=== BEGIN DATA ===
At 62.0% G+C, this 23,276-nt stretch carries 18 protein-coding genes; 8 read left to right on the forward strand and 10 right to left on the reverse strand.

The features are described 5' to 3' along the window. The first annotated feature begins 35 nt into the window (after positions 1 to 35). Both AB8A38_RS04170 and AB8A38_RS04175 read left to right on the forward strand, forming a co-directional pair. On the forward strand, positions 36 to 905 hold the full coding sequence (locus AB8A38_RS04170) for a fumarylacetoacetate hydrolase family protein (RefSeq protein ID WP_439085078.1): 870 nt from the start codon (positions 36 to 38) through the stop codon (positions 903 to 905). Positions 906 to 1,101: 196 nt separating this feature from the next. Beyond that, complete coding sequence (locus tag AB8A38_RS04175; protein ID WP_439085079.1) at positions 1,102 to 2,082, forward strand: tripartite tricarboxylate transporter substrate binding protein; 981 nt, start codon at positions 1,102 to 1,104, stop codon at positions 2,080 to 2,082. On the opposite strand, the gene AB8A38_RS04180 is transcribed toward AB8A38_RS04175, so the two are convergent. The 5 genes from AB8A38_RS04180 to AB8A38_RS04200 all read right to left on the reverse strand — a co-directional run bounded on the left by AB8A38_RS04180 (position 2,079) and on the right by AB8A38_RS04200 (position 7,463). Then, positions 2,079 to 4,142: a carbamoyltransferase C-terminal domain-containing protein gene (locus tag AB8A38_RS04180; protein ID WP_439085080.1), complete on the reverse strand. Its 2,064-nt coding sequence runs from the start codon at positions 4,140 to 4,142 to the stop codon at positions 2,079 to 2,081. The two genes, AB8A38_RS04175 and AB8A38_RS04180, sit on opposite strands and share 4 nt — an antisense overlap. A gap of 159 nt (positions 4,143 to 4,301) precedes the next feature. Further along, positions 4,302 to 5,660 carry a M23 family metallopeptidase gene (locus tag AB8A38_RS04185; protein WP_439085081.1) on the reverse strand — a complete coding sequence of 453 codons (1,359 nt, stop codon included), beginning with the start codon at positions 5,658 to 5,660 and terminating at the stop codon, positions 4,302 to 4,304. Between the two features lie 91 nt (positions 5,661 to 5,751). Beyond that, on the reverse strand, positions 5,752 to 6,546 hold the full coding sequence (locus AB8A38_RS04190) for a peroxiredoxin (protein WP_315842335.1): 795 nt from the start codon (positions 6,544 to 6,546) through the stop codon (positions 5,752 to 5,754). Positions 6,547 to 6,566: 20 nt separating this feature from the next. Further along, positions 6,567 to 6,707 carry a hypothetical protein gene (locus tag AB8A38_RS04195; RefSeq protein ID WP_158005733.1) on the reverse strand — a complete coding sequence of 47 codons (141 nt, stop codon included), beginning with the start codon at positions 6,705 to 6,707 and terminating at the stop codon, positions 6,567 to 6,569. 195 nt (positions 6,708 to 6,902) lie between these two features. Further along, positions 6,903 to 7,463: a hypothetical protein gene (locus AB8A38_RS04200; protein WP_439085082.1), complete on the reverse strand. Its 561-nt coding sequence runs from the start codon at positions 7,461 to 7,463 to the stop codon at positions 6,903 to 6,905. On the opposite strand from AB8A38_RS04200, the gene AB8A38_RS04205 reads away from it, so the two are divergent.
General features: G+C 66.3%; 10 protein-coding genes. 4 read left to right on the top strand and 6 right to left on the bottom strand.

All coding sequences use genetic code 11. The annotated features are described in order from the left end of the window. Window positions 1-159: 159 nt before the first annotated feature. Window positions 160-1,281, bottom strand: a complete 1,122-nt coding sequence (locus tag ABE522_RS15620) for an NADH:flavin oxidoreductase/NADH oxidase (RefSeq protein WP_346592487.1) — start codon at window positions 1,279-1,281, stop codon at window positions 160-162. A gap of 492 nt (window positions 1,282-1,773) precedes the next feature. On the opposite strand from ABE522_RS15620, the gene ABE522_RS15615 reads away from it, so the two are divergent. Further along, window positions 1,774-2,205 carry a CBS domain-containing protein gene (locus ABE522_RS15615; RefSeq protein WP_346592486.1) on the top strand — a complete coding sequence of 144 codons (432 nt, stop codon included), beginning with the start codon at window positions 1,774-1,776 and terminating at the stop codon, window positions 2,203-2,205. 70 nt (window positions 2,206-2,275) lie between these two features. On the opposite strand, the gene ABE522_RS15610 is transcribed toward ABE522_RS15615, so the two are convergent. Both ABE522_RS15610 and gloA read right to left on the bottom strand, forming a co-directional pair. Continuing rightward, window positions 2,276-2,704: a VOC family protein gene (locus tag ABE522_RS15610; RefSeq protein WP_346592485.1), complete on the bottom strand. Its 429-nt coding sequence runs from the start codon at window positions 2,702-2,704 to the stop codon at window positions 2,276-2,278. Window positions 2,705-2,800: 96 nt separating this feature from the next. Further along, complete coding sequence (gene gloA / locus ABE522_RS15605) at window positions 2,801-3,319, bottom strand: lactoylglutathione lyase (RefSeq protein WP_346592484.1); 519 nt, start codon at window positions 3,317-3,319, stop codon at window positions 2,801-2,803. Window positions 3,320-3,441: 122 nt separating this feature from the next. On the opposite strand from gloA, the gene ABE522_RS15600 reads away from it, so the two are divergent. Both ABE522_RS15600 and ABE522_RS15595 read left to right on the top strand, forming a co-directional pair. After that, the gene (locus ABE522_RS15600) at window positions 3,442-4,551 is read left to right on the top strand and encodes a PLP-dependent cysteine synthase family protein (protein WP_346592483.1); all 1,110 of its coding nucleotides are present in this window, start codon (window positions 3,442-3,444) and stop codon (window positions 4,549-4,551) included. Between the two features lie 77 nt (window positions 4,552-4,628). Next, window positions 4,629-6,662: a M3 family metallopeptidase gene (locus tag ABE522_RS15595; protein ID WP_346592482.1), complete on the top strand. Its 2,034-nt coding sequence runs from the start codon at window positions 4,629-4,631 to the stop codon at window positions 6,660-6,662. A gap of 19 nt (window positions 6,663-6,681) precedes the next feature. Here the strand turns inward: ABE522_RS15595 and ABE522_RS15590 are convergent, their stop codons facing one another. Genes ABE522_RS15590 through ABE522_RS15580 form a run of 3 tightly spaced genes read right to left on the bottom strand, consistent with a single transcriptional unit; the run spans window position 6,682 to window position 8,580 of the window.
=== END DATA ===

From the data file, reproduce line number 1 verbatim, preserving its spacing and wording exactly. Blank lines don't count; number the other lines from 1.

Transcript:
At 62.0% G+C, this 23,276-nt stretch carries 18 protein-coding genes; 8 read left to right on the forward strand and 10 right to left on the reverse strand.